IUPUI Students React to Retiring the Indians Logo

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On Jan. 29, 2018, the Cleveland Indians baseball team announced that beginning in the 2019 season, the controversial ‘Chief Wahoo’ logo would no longer be worn on the field by the players. They did, however, say the logo would still be sold on team apparel. While that isn’t the ideal situation for those wishing to push the logo completely out of baseball, it is a step in the right direction for the cause.

MLB commissioner Rob Manfred made a statement earlier this week regarding the change. "Major League Baseball is committed to building a culture of diversity and inclusion throughout the ga

The current Cleveland Indians logo

me. Over the past year, we encouraged dialogue with the Indians organization about the club’s use of the Chief Wahoo logo. During our constructive conversations, [Clevland Indians CEO] Paul Dolan made clear that there are fans who have a longstanding attachment to the logo and its place in the hist

ory of the team. Nonetheless, the club ultimately agreed with my position that the logo is no longer appropriate for on-field use in Major League Baseball.”

Many Native Americans and those who push for racial equality are happy at the news of the change but Cleveland natives who have grown accustomed to the logo are sad to see it go. With Indianapolis sharing Midwest space with Cleveland, IUPUI students weighed in on the change via Twitter this past week.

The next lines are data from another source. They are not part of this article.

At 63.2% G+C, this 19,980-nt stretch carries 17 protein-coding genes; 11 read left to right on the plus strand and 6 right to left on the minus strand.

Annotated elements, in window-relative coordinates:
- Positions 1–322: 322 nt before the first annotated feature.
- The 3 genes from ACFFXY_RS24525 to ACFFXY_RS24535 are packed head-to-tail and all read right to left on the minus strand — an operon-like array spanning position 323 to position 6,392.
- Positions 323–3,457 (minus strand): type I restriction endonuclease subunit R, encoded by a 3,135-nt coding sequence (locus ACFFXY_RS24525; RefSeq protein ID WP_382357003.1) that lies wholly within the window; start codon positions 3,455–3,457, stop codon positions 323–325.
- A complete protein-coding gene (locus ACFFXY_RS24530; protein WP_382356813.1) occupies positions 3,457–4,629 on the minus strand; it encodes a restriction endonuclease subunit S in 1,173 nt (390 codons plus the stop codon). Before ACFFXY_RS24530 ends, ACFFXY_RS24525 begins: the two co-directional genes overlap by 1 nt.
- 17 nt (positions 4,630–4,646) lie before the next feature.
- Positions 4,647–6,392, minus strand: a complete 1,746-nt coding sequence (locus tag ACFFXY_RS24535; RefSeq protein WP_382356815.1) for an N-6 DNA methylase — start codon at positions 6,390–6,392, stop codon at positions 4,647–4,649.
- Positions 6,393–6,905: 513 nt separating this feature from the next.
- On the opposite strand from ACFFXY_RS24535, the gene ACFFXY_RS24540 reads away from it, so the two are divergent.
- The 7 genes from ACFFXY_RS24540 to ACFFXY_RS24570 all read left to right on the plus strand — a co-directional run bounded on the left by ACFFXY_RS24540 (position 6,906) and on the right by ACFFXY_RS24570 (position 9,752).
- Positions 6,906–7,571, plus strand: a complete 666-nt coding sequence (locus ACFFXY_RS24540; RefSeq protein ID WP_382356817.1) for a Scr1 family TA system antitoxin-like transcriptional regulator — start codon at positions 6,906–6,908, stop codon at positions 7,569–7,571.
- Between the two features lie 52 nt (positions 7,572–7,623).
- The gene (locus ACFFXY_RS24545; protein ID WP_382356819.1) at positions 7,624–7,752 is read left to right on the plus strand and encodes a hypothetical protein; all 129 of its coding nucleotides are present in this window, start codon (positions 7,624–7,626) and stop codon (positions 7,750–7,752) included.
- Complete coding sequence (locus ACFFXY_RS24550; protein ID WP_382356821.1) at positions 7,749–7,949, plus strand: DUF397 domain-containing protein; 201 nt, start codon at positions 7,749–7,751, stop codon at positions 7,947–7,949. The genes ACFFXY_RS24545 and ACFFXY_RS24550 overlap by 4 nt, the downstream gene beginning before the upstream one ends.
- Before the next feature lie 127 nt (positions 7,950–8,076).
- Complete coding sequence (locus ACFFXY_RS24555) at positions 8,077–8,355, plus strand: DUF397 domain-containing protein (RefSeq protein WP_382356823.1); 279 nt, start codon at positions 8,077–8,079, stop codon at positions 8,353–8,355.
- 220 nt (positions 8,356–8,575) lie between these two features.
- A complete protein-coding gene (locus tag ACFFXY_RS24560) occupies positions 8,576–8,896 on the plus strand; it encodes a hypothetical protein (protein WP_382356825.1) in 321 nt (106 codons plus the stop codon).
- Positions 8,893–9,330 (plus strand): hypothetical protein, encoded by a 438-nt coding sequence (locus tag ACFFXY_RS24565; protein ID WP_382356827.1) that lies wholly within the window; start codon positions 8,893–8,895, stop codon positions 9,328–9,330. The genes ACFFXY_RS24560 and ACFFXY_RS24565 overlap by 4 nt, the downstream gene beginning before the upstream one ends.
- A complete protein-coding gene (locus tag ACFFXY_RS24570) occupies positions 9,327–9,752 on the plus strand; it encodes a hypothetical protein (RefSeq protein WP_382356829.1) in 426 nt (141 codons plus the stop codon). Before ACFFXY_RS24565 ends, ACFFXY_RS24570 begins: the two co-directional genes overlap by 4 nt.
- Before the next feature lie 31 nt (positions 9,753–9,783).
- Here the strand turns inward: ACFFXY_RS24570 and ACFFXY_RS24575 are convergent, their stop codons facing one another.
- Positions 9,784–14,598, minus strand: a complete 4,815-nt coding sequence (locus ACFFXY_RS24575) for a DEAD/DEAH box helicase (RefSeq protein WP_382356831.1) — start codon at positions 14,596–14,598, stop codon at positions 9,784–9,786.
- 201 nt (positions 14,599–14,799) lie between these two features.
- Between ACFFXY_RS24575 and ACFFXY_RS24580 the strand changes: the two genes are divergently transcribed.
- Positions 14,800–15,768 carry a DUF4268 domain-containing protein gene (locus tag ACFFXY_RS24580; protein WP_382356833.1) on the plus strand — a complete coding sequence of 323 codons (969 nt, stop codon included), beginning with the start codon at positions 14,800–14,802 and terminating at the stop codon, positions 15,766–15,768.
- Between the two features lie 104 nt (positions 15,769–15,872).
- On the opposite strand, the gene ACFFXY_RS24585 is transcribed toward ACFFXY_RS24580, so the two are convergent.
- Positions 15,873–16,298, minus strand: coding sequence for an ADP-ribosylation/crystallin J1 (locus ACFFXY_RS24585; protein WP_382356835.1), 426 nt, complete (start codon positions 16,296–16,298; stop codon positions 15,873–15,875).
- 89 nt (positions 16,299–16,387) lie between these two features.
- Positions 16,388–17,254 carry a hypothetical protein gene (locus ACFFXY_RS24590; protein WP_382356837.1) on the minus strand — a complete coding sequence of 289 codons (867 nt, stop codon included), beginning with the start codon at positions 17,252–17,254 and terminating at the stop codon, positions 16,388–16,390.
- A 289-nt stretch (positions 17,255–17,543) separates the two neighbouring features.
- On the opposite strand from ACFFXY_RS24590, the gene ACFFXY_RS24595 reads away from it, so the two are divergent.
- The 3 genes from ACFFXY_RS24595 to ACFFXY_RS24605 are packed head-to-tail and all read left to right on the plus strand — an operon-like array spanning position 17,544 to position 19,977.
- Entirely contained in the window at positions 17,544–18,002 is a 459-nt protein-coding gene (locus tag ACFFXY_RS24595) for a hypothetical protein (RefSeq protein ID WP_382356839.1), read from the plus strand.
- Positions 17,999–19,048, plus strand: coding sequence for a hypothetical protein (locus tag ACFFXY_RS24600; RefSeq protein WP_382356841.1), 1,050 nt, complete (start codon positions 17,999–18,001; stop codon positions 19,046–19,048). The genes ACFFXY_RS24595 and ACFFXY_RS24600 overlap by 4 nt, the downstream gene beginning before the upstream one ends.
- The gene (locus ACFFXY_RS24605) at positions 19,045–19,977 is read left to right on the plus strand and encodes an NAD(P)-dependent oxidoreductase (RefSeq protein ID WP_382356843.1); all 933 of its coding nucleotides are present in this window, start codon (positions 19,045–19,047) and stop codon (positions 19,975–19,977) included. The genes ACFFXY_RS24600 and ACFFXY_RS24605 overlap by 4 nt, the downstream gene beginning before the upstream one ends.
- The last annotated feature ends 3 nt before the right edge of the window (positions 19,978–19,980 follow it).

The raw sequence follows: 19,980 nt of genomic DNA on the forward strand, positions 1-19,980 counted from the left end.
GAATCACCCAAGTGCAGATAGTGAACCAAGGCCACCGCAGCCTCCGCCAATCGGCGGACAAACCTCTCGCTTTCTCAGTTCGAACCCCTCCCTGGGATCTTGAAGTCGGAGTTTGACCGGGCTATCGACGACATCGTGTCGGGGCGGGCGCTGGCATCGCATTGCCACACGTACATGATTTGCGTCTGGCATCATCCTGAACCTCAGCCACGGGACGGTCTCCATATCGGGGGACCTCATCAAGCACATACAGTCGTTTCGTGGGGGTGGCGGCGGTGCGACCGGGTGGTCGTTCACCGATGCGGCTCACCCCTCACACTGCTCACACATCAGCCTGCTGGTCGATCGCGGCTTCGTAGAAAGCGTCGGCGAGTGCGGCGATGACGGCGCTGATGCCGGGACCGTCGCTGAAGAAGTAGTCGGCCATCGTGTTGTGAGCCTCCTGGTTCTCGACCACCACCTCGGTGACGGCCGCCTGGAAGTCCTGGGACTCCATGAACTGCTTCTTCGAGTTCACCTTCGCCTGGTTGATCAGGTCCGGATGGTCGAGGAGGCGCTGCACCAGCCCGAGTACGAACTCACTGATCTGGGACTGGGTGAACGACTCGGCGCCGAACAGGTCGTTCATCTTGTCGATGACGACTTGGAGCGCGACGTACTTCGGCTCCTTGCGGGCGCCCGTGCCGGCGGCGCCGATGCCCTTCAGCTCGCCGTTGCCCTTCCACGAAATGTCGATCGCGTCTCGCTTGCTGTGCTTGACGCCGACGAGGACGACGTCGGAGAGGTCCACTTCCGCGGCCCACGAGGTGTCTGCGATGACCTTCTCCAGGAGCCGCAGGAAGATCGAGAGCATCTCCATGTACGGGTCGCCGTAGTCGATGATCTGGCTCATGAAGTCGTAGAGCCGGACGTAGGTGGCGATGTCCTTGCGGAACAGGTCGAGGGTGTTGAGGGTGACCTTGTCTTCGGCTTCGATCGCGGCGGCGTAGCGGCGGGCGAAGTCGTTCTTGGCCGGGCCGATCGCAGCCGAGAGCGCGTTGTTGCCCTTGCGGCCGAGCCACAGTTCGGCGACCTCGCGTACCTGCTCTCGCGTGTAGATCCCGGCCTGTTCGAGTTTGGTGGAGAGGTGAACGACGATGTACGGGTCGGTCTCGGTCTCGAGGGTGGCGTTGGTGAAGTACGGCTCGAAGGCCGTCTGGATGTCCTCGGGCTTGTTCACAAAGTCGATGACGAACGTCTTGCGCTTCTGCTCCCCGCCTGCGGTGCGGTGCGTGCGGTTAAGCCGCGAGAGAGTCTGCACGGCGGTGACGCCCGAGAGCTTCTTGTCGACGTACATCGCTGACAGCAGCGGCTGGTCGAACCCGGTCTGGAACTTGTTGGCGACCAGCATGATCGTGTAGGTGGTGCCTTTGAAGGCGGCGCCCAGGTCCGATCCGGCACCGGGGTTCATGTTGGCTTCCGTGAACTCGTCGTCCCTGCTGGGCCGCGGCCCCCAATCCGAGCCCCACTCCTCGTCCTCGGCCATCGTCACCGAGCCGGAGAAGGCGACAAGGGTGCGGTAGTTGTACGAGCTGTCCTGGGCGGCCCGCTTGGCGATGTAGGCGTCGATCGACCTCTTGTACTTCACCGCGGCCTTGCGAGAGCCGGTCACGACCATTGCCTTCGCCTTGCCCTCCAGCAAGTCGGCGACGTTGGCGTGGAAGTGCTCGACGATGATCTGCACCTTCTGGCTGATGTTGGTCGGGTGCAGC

Of 210 votes in a poll posted Feb. 1, 39% thought this was a good move, while 24% claimed they hated it. The remaining 37% simply didn’t care but other students weighed in their opinions.

“It was bound to happen. Glad it’s being brought to national attention rather than only Universities getting in hot water for their mascots, such as the Florida State Seminole,” said Morgan Campbell, who brings up a good point that there are still a handful of professional and collegiate sports teams dawning names representing Native American culture.

It has been up for debate among many if the logo and name are offensive or if they in fact celebrate the culture, but over the years it has become apparent that it offends more than anything else.

“It’s hard for me to put myself in the Native Americans’ shoes just because I cannot relate, however, if some team or school’s mascot was a basic white girl, I’d be a lil offended too,” Erica Hurt, a IUPUI student tweeted. Hurt brings up a good point that many have already tried to make.

T-shirt design sold by 'Shelf Life Clothing' worn by Bomani Jones on ESPN

ESPN anchor, Bomani Jones most notably wore a T-shirt on air with a mock-Indians logo called ‘Caucasians’ with a version of Chief Wahoo, drawn as a white man. He came under fire for a while for pointing out the double standard that exists when it comes to racial equality in sports logos and team names.

This has definitely been a hot button issue for decades leading up to the retirement, but not many know the history behind Chief Wahoo and why the logo may be offensive. The “little Indian” logo originated in 1947, replacing a simple blue block ‘C’ logo. It was created by Walter Goldbach, who at the time was 17 years old, and didn’t see the potential issue with the logo. He simply thought it represented “joy and enthusiasm.”

It was minimally changed again in 1951, and since then has picked up the name Chief Wahoo, though no one seems to know why. And since then the logo has sparked interest among activists and tribe members alike, all claiming that Chief Wahoo makes a mockery of Native American culture and that Native Americans are the only ones subjected to this kind of treatment. “We are repulsed as a society by black or Asian caricatures or stereotypes, but Native people are not regarded the same,” wrote Jacqueline Keeler, someone who is both a Cleveland native and a Native American, in 2014.

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